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The Book of Common Prayer: The Texts of 1549, 1559, and 1662

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Overview

Brian Cummings volume is a unique edition of the Book of Common Prayer that brings together the texts of three different versions—1549, 1559, and 1662—to provide a panorama of the history of ritual in England from the Reformation to the twentieth century. This is the first edition for the common reader, regardless of religious background, providing full notes and a comprehensive glossary of vocabulary and technical terms. Cummings’ introduction explains the historical significance of the book and the controversial process by which it was put together and revised, the changes to the test from the Reformation to the Restoration of the monarchy and the 1662 version, and the significance of the book for everyday life and the history of the English language and its literature. He also includes full explanatory notes include historical discussion of the origins of baptism, communion, the controversial meaning of gestures, words, and the doctrinal and political arguments which have accompanied the different versions.

Resource Experts
  • Title: The Book of Common Prayer: The Texts of 1549, 1559, and 1662
  • Author: Brian Cummings
  • Publisher: Oxford University Press
  • Print Publication Date: 2011
  • Logos Release Date: 2015
  • Language: English
  • Resources: 1
  • Format: Digital › Logos Research Edition
  • Subjects: Church of England › Liturgy--Texts; Church of England; Liturgics
  • ISBNs: 9780199207176, 0199207178
  • Resource ID: LLS:BKCMMNPRYR
  • Resource Type: Monograph
  • Metadata Last Updated: 2022-09-29T22:14:47Z

Brian Cummings is professor of English in the Centre for Literature and Philosophy at the University of Sussex.

Reviews

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  1. Timothy Berg

    Timothy Berg

    8/6/2023

    Cummings' semi-critical edition of the BCP is a fantastic resource, containing the text of the 1549, 1559, and 1662 editions of the BCP (the historically most important editions), though not replicating text which is identical in all three. The full text of 1662 is included, and elements of 1549 and 1559 widely differing from it are included separately. The work thus has sort of three main sections, depending on whether you wish to read 1549, 1559, or 1662. Plus of course an exceptional introduction from Cummings (similar to what his VSI with OUP presents). In addition several appendices flesh out some complexities with the black rubric and additional orders of service. One of the most useful sections of the book is the large section of detailed explanatory notes. These are bit complicated to navigate in the physical edition. Notes are organized by which of the three main sections you are in (1549, 1559, 1662). So you sort of have to know which section of the book you are in to know which section of the notes to turn to. Then, they are not numbered in the text, the text instead having a small circle symbol, so to locate the appropriate note in the Explanatory Notes section, you must know which subsection of the three main sections you are in, then navigate to that section, and locate the specific note by use of a cue phrase. This is complicated enough in the physical book. Logos could make this process astoundingly simplified, with each endnote symbol containing a hyperlink which both previews the note when single clicking and takes you directly to the appropriate section of the explanatory notes when clicking inside that preview for "more." Sadly, and strangely for what bills itself as a Logos "Research Edition," none of the endnote indicators are hyperlinked at all. The endnote circle symbol is included as plain text. The reader must perform the same complex navigational task as he would in the physical book to find the appropriate note for the section he is reading. As these notes are perhaps the most valuable part of Cummings' edition, Logos has missed a chance to take a wonderful resource and make it exceptional. Or put another way, they have missed an opportunity to simplify the unusually complicated navigational reading task and simplify it with the technological savvy their resources typically display. (Hyperlinks do exists and work it the product, for example, in the four different table of contents, where relevant hyperlinks navigate you to the appropriate section of the book.) I am not at all saying not to buy the product. Cummings' semi-critical edition of the BCP is one of the best forms of the BCP for the historian to use. It is worth having in your Logos library. Just don't expect some of the niceties you would normally get from a Logos edition.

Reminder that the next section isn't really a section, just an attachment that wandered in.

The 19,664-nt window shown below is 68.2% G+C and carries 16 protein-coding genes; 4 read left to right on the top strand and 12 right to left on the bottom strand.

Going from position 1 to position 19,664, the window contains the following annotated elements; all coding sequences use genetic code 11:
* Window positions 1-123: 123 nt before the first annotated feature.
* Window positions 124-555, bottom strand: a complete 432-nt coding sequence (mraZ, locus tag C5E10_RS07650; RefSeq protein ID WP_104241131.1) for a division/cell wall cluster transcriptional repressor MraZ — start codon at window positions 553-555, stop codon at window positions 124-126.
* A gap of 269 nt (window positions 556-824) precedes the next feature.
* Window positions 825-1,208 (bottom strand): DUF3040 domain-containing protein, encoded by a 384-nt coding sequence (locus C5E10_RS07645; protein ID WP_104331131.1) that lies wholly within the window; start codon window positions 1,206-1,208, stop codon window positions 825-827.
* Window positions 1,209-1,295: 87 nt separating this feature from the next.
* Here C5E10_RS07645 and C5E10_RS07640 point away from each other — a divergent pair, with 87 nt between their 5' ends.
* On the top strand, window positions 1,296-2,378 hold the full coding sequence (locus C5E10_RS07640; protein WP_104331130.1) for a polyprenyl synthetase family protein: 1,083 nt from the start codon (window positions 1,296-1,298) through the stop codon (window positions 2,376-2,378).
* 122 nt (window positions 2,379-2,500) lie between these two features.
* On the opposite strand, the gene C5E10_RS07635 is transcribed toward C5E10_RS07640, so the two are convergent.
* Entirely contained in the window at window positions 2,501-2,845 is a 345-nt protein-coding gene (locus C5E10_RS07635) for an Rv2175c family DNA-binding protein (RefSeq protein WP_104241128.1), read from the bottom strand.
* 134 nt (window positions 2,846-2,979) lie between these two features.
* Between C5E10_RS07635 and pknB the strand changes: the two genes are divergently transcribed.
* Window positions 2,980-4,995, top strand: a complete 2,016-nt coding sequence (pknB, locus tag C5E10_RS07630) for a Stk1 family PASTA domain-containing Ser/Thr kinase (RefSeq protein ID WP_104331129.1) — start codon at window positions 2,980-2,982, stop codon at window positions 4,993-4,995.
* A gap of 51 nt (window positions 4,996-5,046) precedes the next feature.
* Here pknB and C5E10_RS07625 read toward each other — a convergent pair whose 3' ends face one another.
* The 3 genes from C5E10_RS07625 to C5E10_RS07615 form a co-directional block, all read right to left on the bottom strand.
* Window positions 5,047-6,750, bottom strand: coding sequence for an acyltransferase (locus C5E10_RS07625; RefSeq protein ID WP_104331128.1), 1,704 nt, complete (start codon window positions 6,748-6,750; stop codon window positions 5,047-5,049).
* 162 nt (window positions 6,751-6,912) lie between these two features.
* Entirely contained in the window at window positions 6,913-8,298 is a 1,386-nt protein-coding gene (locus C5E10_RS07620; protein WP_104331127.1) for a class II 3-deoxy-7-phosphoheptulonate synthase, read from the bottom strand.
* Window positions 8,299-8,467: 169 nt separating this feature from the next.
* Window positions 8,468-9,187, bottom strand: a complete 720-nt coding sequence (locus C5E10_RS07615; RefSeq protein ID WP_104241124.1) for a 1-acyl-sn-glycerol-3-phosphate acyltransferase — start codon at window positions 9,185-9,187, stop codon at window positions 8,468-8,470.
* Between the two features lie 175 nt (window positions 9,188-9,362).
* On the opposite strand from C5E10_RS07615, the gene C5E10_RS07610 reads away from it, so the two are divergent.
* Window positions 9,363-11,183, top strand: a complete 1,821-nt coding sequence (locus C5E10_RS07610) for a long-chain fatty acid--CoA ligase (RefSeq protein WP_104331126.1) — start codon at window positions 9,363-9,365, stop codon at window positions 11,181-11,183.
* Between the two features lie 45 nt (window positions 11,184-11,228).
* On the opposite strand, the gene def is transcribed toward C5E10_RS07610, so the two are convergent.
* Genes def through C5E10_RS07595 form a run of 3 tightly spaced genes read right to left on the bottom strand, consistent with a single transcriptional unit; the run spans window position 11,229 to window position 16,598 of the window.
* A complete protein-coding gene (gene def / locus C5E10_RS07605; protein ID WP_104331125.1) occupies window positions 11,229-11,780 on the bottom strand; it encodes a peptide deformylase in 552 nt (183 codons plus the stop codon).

$20.99

Digital list price: $25.95
Save $4.96 (19%)